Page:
Now, he faces a complicated and globally more dangerous task: keeping the West unified as it faces what White House officials say is an increasingly likely further invasion of Ukrainian territory ordered by Russian President Vladimir Putin.

The pileup of difficult moments is providing a major test of the twin pillars of Biden´s 2020 candidacy: that he could get things done competently at home and restore America´s standing in the world after Donald Trump´s volatile four years in the White House.

“Starting with the messy end of the war in Afghanistan in the late summer, the upsurge in COVID cases into the fall, overlaid by economic concerns of inflation and labor shortages and his issues with his legislative agenda, Biden’s found himself with a weary American public who are seeing a number of unfulfilled promises,” said Christopher Borick, director of the Institute of Public Opinion at Muhlenberg College.”The situation in Ukraine presents another test of his competency.”


COVID-19 vaccine booster drive is faltering in the US

NEW YORK (AP) – The COVID-19 booster drive in the U.S. is losing steam, worrying health experts who have pleaded with Americans to get an extra shot to shore up their protection against the highly contagious omicron variant.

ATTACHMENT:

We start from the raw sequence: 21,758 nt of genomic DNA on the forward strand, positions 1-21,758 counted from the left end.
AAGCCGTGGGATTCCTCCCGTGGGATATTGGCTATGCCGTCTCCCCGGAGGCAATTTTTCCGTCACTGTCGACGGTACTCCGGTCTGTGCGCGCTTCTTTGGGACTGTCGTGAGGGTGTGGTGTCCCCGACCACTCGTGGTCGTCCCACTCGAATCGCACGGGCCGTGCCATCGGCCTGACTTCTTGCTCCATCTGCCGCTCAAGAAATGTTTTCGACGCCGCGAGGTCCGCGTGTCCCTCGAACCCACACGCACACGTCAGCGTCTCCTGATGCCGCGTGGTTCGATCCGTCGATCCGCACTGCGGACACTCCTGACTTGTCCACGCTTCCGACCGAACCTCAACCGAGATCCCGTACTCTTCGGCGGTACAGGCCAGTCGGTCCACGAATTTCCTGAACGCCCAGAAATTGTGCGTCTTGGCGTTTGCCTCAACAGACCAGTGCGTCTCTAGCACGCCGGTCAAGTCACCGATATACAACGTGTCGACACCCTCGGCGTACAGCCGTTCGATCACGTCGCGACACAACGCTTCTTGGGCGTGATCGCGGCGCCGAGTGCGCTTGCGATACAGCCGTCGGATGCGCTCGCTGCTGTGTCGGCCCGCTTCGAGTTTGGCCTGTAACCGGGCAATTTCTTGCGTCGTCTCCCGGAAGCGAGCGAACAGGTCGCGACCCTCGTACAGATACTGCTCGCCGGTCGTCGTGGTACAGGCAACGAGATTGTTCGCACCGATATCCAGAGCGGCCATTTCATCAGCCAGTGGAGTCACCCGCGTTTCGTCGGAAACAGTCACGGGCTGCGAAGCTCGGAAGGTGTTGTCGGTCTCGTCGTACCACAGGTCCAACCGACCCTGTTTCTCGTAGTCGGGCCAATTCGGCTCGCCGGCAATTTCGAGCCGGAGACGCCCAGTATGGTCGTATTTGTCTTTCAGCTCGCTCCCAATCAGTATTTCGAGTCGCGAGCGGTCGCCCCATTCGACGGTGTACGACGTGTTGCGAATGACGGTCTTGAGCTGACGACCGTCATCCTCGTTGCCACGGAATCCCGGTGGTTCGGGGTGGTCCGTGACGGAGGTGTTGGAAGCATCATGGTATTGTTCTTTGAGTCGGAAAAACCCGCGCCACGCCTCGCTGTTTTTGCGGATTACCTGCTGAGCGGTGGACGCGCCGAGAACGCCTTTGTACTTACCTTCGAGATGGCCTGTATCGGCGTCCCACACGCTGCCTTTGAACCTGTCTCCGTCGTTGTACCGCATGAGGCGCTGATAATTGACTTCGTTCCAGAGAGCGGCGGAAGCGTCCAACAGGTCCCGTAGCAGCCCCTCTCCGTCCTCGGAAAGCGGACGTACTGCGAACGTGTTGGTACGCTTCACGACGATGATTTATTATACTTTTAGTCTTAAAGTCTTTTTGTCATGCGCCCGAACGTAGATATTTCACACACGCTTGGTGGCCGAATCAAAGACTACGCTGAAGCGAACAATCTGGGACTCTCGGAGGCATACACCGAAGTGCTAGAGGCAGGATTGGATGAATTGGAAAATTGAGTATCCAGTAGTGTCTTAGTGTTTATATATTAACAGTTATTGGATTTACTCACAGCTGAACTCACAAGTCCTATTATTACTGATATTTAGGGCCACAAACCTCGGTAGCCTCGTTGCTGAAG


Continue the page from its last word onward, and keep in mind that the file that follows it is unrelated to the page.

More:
Just 40% of fully vaccinated Americans have received a booster dose, according to the Centers for Disease Control and Prevention. And the average number of booster shots dispensed per day in the U.S.has plummeted from a peak of 1 million in early December to about 490,000 as of last week.

Also, a new poll from The Associated Press-NORC Center for Public Affairs Research found that Americans are more likely to see the initial vaccinations – rather than a booster – as essential.

“It´s clear that the booster effort is falling short,” said Jason Schwartz, a vaccine policy expert at Yale University.

Overall, the U.S.vaccination campaign has been sluggish. More than 13 months after it began, just 63% of Americans, or 210 million people, are fully vaccinated with the initial rounds of shots. Mandates that could raise those numbers have been hobbled by legal challenges.